Going for Baroque French style
A parody of a French opera takes the stage in Beijing in an ongoing early-music series, Pang Bo reports.
Aparody of the baroque opera Hippolyte et Aricie ( Hippolytus and Aricia) by Jean Philippe Rameau (1683-1764), the most important French opera composer of the Enlightenment period, was staged on Sunday at the Forbidden City Concert Hall in Beijing.
The show, the second part of this year’s Early Music Season, was presented by the Center of Baroque Music of Versailles to mark the 250th anniversary of Rameau’s death.
The opera, based on classical mythology, is about the story of Thesee, king of Athens, who has gone to the underworld in a vain attempt to rescue a friend. Meanwhile, in Athens, his wife Phedre has fallen in love with his son by a previous marriage, Hippolyte, who himself loves the young princess Aricie. Thesee returns only to discover the turmoil in his household, and Hippolyte is falsely accused of an assault on Phedre. Thesee curses his son and calls on the gods for revenge, which comes in the form of a monster that attacks Hippolyte. All think Hippolyte dead, and the queen, full of remorse, reveals the truth. Eventually, Hippolyte turns out to have been miraculously rescued by the gods, and he is returned to wed Aricie.
Hippolyte et Aricie was Rameau’s first opera, though he was nearly 50 when he composed it. His reworking of the Greek story of Phedre and her infatuation with her stepson Hippolyte can never quite settle on who and what the opera is really about — is Phedre the central character, or is itHippolyte and his lover Aricie, or even his father Thesee?
In this parody version, as love eventually wins, the triumph of Hippolyte and his lover Aricie can be regarded as an ode to pure love.
On the stage was a small puppet theater with the musicians playing in front of it during the show. As the frame and sides were left open, the audience could clearly see scenechanges and the work of the puppeteers throughout the performance. The singers were situated in front of the puppet stage, with Phedre on the left and Thesee on the right. Puppeteers sang the parts of Hippolyte and Aricie. With beautiful puppets constructed, manipulated and dressed as they were in Rameau’s time, the parody tries to revive the spirit of the French opera.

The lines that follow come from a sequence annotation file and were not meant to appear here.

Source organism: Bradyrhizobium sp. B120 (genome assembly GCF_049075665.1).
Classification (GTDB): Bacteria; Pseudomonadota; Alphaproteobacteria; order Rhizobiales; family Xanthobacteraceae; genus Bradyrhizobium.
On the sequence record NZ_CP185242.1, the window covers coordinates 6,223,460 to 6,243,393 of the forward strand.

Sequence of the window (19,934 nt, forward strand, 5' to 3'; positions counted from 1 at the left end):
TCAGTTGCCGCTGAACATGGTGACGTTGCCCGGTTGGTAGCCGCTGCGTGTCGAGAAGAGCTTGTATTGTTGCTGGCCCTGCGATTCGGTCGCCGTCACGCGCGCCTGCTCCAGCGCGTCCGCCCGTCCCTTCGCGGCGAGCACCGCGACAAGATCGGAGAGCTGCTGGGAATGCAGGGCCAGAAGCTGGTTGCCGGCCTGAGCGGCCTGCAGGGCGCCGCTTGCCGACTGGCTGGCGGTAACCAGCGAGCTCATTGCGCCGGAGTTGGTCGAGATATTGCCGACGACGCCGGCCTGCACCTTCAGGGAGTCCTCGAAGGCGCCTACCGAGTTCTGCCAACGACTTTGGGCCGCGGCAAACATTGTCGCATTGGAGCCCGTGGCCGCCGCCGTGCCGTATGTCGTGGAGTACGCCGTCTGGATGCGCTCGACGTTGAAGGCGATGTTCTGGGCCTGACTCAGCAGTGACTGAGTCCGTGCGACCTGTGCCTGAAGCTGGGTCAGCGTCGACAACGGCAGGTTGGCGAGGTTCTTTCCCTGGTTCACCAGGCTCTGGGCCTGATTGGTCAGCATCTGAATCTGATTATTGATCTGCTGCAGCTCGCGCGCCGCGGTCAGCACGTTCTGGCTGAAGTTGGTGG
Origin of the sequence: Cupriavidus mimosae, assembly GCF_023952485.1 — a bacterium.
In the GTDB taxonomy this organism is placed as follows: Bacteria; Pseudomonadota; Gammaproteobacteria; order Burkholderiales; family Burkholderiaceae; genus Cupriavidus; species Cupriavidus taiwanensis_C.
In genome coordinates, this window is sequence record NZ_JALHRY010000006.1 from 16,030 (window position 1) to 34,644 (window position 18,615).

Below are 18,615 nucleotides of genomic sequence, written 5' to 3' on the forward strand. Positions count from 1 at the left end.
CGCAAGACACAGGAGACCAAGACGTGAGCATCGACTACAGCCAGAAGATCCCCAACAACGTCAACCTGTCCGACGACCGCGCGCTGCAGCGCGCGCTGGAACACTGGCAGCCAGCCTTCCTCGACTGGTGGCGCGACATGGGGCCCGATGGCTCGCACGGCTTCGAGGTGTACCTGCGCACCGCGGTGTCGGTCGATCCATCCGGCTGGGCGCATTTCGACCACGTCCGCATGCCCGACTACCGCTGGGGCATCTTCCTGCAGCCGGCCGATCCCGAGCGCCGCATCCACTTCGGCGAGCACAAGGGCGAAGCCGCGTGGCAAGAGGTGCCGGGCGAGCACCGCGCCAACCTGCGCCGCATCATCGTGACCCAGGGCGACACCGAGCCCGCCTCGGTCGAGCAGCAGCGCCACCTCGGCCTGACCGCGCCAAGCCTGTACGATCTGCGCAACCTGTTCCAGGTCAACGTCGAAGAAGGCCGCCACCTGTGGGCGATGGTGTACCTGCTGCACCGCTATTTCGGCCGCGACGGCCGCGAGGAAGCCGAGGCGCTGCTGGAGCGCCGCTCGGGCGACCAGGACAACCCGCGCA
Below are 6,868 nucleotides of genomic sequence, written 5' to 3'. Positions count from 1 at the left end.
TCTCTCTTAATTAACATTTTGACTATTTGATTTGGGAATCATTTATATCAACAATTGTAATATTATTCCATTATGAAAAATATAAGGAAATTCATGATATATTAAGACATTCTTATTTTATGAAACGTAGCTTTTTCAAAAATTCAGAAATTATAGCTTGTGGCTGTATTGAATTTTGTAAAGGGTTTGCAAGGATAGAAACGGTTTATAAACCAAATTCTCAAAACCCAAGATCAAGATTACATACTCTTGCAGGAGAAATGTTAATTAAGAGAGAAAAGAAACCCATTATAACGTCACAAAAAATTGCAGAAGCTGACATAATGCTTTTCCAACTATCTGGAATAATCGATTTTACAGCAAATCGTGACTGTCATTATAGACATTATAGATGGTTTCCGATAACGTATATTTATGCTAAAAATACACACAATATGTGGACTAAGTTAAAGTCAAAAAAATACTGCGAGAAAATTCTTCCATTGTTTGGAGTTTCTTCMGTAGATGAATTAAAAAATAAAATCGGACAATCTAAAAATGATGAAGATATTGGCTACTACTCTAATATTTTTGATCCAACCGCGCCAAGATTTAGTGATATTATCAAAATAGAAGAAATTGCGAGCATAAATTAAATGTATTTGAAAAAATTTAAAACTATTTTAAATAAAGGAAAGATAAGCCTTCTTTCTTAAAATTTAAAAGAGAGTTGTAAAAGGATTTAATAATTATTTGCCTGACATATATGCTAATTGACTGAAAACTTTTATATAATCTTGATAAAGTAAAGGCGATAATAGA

A scene which centers on the stepmother Phedre’s passion for her stepson Hippolyte, following the death of her husband, is an amusing farce, as the stepmother tries everything, from leaping onto him and rushing around the stage, to make Hippolyte interested in her. Thwarted— as Hippolyte is faithful to his love with Aricie — Phedre flies around the stage in anger, banging her head against the walls and pillars.
The most amusing scene comes when Hippolyte goes into the countryside and contemplates his dilemma because his father thinks he’s having an affair with the queen. The scene opens with an empty stage set as a pastoral scene. A hen enters and clucks and pecks around the stage. Hippolyte enters, complaining about his dilemma and after each sentence, he is answered by the hen. The scene concludes with Hippolyte raising his voice, making the hen fly up in surprise and then dropping an egg onto the stage, which made the audience burst into laughter.
The parody performance, a perfect interaction among singers, puppeteers and music players, was in French using authentic pronunciation, with Chinese subtitles displayed on two screens on the left and right sides of the stage.
Apart from marvelous puppeteers and the beautiful costumes of the marionettes, soprano Marie Kalinine’s Phedre and baritone Alain Buet’s Thesee were quite impressive.
Ensemble Philodor, directed by Mira Glodeanu, provided an audio feast of historical instruments, with two violin players, a viola player, a viola da gamba player, a harpsichord player, an oboe player and a flute player. Violinist Mira Glodeanu and viola da gamba player Nils Wieboldt were most impressive as they reproduced the charm of the elegant baroque music. Contact the writer at firstname.lastname@example.org.